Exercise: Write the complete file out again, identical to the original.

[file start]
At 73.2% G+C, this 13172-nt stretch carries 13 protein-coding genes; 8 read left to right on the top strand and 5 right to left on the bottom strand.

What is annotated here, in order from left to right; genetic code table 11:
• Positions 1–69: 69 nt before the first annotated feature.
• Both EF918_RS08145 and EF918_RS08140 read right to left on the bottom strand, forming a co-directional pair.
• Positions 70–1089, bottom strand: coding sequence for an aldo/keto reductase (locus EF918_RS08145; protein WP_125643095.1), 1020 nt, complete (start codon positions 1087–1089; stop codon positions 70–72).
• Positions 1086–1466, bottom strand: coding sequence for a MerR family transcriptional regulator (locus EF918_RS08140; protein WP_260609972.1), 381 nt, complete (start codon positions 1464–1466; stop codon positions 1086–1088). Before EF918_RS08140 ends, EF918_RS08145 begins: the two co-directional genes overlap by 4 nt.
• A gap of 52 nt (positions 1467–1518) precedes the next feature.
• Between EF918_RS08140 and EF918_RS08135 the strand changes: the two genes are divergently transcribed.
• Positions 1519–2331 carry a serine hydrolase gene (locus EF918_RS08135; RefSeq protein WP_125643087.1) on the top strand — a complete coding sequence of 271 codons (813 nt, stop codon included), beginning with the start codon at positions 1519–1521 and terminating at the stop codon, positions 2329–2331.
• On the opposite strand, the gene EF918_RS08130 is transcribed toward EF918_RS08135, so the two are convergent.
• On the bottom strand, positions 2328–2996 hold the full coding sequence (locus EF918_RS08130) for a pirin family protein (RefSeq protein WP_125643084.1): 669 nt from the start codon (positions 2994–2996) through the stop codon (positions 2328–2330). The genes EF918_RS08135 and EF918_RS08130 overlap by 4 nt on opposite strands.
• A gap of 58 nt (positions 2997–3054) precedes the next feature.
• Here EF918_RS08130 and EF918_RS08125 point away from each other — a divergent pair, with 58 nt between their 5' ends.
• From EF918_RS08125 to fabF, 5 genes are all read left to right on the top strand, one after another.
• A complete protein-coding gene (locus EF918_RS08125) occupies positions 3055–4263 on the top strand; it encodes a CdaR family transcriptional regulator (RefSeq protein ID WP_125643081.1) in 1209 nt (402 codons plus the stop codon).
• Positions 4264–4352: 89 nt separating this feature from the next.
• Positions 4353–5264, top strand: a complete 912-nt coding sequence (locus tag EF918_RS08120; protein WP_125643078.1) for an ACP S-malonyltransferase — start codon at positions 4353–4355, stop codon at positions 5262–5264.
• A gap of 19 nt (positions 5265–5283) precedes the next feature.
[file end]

At 73.2% G+C, this 13172-nt stretch carries 13 protein-coding genes; 8 read left to right on the top strand and 5 right to left on the bottom strand.

What is annotated here, in order from left to right; genetic code table 11:
• Positions 1–69: 69 nt before the first annotated feature.
• Both EF918_RS08145 and EF918_RS08140 read right to left on the bottom strand, forming a co-directional pair.
• Positions 70–1089, bottom strand: coding sequence for an aldo/keto reductase (locus EF918_RS08145; protein WP_125643095.1), 1020 nt, complete (start codon positions 1087–1089; stop codon positions 70–72).
• Positions 1086–1466, bottom strand: coding sequence for a MerR family transcriptional regulator (locus EF918_RS08140; protein WP_260609972.1), 381 nt, complete (start codon positions 1464–1466; stop codon positions 1086–1088). Before EF918_RS08140 ends, EF918_RS08145 begins: the two co-directional genes overlap by 4 nt.
• A gap of 52 nt (positions 1467–1518) precedes the next feature.
• Between EF918_RS08140 and EF918_RS08135 the strand changes: the two genes are divergently transcribed.
• Positions 1519–2331 carry a serine hydrolase gene (locus EF918_RS08135; RefSeq protein WP_125643087.1) on the top strand — a complete coding sequence of 271 codons (813 nt, stop codon included), beginning with the start codon at positions 1519–1521 and terminating at the stop codon, positions 2329–2331.
• On the opposite strand, the gene EF918_RS08130 is transcribed toward EF918_RS08135, so the two are convergent.
• On the bottom strand, positions 2328–2996 hold the full coding sequence (locus EF918_RS08130) for a pirin family protein (RefSeq protein WP_125643084.1): 669 nt from the start codon (positions 2994–2996) through the stop codon (positions 2328–2330). The genes EF918_RS08135 and EF918_RS08130 overlap by 4 nt on opposite strands.
• A gap of 58 nt (positions 2997–3054) precedes the next feature.
• Here EF918_RS08130 and EF918_RS08125 point away from each other — a divergent pair, with 58 nt between their 5' ends.
• From EF918_RS08125 to fabF, 5 genes are all read left to right on the top strand, one after another.
• A complete protein-coding gene (locus EF918_RS08125) occupies positions 3055–4263 on the top strand; it encodes a CdaR family transcriptional regulator (RefSeq protein ID WP_125643081.1) in 1209 nt (402 codons plus the stop codon).
• Positions 4264–4352: 89 nt separating this feature from the next.
• Positions 4353–5264, top strand: a complete 912-nt coding sequence (locus tag EF918_RS08120; protein WP_125643078.1) for an ACP S-malonyltransferase — start codon at positions 4353–4355, stop codon at positions 5262–5264.
• A gap of 19 nt (positions 5265–5283) precedes the next feature.